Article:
The Prinnypunk setting

Where and when does this book take place? That’s the question many a writer has asked herself right after she types “Chapter One.” But for Regina and me, the setting was probably the easiest choice, once we decided that we’d be combining the real (Sophie Blanchard really was Napoleon’s Chief Air Minister) and the fictional (Gwynn Place, the long-established home of the Trevelyan family in my Magnificent Devices series).

But when you go back three generations, things look a little different! The beautiful manor house Lady Claire grew up in in the late 1800s (above, modelled on Trelissick in Cornwall) was not the first house on that property. Gwynn Place was just a simple farmhouse with an amazing view and lots of sheep 🙂 The property next door, Hale House, was a Georgian stone farmhouse that, upon marriage, was absorbed into the Gwynn Place property. So along with our characters, our properties also had lots of room to grow and change.

There are elements in The Regent’s Devices that longtime readers of the Magnificent Devices series will recognize. And there are new elements in the series that we welcomed as a result of our setting and time choices because it was such fun to use them. For instance, in the Magnificent Devices and the Mysterious Devices world, the Louisiana Purchase never happened. A great big swath of North America is called Nouvelle France and is loyal to the French king. In our world, mad King George III bought Upper Canada (what in real life we call the Province of Ontario) from the French. This windfall of money was what enabled Napoleon to invest heavily in technology, producing everything from automoutons (little mechanical dusters with fluffy tails) to behemoths made of iron to cannonbombs (because why settle for an iron ball when you can make an explosive?). Napoleon dreamed of conquering England through technology.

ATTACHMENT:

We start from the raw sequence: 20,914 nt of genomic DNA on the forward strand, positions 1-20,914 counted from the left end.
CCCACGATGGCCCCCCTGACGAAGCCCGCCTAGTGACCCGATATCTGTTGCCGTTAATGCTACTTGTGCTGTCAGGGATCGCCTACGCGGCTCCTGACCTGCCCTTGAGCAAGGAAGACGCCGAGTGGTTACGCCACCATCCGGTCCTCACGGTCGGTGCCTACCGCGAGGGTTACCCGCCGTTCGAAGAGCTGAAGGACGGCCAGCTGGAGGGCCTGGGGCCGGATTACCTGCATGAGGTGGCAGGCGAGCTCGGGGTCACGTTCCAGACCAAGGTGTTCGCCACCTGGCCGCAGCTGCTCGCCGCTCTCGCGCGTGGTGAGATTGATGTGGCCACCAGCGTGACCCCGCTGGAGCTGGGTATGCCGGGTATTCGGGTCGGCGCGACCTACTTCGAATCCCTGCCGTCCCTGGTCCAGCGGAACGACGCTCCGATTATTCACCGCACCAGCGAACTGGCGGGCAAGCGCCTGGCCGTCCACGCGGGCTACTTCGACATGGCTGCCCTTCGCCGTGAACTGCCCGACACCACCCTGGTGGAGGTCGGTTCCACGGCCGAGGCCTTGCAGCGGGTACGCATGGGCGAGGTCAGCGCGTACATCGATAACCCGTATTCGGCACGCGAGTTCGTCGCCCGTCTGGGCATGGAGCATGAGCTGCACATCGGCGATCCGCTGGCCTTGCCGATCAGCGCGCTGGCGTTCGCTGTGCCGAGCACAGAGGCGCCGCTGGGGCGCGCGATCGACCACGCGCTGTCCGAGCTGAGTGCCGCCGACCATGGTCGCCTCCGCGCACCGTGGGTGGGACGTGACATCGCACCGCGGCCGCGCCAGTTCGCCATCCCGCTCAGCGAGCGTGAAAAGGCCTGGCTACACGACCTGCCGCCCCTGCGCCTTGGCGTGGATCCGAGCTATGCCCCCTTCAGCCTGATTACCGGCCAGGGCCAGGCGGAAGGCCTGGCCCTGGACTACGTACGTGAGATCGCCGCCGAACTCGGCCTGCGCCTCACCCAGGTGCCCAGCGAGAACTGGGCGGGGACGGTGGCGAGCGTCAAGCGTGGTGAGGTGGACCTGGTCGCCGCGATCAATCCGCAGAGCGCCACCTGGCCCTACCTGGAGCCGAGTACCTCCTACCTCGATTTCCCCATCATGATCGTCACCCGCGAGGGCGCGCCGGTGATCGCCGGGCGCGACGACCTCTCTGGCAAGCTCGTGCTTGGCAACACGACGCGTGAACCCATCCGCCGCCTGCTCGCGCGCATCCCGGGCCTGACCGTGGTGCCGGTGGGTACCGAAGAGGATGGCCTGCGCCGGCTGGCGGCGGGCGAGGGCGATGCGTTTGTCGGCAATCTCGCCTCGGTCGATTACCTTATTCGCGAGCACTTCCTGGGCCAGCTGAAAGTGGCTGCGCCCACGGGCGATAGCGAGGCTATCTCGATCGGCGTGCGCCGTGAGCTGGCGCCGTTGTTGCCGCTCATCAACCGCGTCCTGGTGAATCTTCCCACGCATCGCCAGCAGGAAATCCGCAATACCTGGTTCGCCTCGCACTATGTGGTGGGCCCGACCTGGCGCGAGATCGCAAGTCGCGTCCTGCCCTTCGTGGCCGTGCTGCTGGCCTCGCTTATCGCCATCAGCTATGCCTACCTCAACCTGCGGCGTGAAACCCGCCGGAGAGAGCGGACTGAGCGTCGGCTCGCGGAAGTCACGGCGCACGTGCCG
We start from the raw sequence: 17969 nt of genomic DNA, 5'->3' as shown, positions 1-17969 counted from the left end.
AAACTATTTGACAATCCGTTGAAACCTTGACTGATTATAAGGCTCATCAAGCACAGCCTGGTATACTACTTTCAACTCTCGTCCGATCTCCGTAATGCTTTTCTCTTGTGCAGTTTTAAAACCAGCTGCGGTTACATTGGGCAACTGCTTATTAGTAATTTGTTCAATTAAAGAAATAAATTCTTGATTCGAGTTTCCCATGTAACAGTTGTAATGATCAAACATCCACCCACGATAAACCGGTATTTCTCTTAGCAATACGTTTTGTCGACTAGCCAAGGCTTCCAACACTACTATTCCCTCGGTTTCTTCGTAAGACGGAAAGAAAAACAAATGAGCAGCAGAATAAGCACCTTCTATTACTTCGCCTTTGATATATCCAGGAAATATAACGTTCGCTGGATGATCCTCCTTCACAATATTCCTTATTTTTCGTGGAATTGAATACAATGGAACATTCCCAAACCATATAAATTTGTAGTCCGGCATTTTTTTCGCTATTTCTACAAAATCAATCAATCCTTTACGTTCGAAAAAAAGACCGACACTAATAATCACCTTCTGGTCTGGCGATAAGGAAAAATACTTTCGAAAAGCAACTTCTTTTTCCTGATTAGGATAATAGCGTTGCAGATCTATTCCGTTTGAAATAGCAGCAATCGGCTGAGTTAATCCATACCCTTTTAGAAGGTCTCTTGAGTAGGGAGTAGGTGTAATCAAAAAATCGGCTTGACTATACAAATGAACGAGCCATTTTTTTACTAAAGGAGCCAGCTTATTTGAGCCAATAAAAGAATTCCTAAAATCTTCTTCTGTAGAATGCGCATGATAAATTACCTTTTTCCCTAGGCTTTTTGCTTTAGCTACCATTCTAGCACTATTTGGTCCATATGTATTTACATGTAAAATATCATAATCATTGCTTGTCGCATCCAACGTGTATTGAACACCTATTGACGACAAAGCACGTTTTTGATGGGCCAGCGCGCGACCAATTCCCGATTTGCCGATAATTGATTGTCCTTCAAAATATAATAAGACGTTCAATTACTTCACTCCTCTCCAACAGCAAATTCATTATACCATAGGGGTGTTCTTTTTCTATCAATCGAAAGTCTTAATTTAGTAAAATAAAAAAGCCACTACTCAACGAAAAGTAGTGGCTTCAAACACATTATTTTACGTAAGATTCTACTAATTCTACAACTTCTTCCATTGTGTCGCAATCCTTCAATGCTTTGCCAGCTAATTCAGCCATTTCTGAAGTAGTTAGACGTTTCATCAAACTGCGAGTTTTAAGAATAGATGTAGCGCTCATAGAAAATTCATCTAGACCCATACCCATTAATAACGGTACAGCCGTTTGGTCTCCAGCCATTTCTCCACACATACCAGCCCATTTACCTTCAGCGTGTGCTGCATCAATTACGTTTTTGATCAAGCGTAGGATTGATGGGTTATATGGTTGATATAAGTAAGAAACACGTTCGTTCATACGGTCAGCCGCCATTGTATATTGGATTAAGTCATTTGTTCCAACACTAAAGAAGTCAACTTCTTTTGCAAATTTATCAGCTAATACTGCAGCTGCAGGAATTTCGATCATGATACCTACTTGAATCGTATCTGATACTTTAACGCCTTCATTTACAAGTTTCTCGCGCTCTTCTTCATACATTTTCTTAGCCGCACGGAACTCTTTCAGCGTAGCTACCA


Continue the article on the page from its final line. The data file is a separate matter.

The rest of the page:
And he might have succeeded … if it hadn’t been for two young lady inventors determined to stop him …

2 thoughts on “The Prinnypunk setting”

  1. Dierdre WatkinsDierdre Watkins

    Not historically accurate! The war with Napoleon ended in the year 1815 with the battle of Waterloo. Your latest Emperor’s Aeronaut book is during 1819! In 1819 Napoleon was already in exile in
    St. Helena. There was no war in 1819. That mistake in itself shows a lack of easy research. Every historical writer of Regency romances or Regency mysteries should know the dates of the Napoleonic Wars. I will not be reading your books.

Leave a Comment

Your email address will not be published. Required fields are marked *